I ride for everyone else who has been affected by cancer too: for the pastor whose wife died of bone cancer in her jaw; for the man whose fight with non-Hodgkin’s lymphoma was much like that of my mom’s; for my grandmother’s niece who died at age 5; and for many, many more people. These people are everywhere: we see them at work, at school, and at church. We love them, and we remember them. I ride for all of them. And I will continue to wear my remembrance bracelets and purple pancreatic cancer ribbon until they fall off. It is all because of love.

My grandma and second-cousins Becky and Sue came to visit me in Clifton.

Comments (2)
  • dan thuente says:

    Grace,
    Seeing you the other day was so great. Your smile & enthusiasm are so energizing. Seeing & hearing people come up to you or your dad to say how much your journal means to them,(myself included) makes me so proud to be even related to you. Your message today hit home in another way. You may know my dad died when I was 13, leaaving a wife & 7 kids aged 15 to not quite 2. What you don’t know is he died of lung cancer. I guess it has been so long I don’t really think of how he died, just he isn’t here. Here to see how I have grown up, my beautiful wife, three amazing kids, & spouses & now two beautiful grandchildren. I wonder if he could have lasted a few more years, if science might have helped him. Probably not, but we still need to as you say erase this disease. I also lost an employee about 10 – 12 years ago. He was first diagnosed with a brain tumor when he was about 21 years old. At least twice that I know of he was told he only had a few months to go. Both times, through different kinds of treatment, some each time newer than the last, he lasted almost ten years. Still passed away too young, but in his memory, there is a golf outing each fall. So far I think the total raised is approaching $250,000, for brain cancer research. We have been able to meet the people working, in part because of that fundraiser. Pretty amazing, what one person can do. I feel the same way about you. Your riding the ride, sharing the daily updates, & sharing your story is reaching more people than you can imagine.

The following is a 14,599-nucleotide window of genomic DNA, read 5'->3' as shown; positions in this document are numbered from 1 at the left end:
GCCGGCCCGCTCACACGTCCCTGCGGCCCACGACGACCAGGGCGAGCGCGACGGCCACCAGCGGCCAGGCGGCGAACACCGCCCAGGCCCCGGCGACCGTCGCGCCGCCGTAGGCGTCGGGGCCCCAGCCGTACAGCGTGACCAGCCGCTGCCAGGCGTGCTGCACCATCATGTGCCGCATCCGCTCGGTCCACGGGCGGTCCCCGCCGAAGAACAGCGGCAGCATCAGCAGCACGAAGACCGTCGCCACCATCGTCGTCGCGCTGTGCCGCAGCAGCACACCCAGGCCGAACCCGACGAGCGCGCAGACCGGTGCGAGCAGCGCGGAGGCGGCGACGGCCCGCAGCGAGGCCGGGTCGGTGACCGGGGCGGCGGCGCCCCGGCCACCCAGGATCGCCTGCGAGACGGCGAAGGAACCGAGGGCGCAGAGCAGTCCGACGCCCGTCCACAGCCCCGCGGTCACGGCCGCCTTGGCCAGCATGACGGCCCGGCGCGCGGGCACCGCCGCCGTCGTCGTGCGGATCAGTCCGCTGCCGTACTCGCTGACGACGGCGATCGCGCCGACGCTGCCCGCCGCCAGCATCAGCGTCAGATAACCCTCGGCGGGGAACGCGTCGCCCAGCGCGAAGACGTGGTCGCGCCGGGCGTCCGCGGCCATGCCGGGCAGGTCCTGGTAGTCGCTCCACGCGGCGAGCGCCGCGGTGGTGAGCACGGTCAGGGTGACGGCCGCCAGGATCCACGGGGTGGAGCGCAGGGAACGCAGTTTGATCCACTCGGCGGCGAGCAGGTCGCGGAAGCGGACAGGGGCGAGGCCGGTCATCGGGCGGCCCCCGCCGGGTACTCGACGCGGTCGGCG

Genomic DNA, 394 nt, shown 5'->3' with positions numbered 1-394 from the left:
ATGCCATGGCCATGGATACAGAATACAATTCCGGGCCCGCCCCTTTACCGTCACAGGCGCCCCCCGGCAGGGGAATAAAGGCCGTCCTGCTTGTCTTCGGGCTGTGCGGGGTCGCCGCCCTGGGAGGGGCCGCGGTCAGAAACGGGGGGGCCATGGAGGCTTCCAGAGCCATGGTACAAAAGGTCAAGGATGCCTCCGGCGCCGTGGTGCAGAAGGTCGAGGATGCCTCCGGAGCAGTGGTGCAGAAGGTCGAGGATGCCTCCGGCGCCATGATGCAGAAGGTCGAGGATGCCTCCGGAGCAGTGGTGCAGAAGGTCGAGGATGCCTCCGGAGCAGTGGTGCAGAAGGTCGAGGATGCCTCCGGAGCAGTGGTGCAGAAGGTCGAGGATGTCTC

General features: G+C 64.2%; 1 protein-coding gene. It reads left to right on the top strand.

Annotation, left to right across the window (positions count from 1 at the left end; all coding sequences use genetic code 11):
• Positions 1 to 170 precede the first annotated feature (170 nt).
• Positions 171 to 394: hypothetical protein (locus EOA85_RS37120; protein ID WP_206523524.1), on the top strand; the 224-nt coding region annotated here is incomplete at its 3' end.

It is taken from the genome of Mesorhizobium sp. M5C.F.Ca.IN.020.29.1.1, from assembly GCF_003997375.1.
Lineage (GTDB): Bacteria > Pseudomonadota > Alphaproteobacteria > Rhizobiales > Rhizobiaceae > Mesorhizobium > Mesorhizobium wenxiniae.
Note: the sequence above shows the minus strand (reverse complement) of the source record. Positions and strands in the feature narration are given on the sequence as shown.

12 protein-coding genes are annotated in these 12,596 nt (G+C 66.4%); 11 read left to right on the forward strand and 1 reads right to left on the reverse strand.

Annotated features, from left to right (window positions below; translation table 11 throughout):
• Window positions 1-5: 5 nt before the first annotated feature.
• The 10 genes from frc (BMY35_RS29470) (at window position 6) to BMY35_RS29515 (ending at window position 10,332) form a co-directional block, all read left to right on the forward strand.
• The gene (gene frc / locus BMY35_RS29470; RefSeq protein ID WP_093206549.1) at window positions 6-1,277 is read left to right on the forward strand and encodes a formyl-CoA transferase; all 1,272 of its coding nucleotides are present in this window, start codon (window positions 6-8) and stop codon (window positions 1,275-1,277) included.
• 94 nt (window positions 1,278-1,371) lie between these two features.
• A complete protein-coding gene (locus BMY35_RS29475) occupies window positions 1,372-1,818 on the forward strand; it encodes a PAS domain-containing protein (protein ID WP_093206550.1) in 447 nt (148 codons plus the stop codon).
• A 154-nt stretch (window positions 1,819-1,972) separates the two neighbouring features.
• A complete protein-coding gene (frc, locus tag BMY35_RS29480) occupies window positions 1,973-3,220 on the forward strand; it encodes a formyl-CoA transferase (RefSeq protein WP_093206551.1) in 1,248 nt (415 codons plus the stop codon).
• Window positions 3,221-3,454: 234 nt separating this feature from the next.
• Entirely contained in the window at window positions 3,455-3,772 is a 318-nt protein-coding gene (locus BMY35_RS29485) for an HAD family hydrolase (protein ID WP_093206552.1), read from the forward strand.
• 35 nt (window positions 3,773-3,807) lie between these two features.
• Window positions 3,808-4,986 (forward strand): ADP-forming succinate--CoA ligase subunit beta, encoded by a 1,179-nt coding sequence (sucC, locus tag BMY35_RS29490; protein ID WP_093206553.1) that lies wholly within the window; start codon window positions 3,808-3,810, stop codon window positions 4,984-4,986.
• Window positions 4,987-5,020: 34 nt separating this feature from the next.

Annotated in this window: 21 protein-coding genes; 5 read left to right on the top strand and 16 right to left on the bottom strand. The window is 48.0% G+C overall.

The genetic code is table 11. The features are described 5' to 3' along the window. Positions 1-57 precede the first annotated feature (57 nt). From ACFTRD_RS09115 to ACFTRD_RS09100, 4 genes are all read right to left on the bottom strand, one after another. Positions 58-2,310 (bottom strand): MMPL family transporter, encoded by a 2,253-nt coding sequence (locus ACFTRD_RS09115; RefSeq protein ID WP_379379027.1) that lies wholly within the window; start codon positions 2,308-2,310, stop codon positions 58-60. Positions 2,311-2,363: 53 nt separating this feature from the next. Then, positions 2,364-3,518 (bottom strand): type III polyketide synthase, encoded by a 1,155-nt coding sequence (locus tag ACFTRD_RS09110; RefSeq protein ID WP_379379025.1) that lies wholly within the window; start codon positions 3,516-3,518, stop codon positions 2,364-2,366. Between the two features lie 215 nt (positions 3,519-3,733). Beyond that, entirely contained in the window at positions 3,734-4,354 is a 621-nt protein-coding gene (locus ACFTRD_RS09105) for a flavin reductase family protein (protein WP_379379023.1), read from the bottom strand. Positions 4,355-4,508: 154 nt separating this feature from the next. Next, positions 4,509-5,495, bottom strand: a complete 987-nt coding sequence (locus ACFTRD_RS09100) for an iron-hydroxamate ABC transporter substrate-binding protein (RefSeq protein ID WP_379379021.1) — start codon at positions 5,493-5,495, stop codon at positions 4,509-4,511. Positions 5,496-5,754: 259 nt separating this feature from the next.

Keep up the great work.
    Love,
    Dan

  • Peggy Nichols says:

    Dear Grace,

    I can’t tell you how much Christy’s dad and I appreciate your service to the team in your job as blogger. I can only imagine how tired you are each night and how tough it must be to know that you then need to write about that day’s experiences. I just want you to know that many people, rippling out from many circles that each Illini 4000 team member creates, read your words with anticipation and interest on a regular basis. Knowing that you have all made it safely to your stayover and getting a glimpse of what you have encountered that day brings me peace of heart. Know that many people are praying for each of you daily and that your words help keep us all connected.

    With deep gratitude,

    Peggy Nichols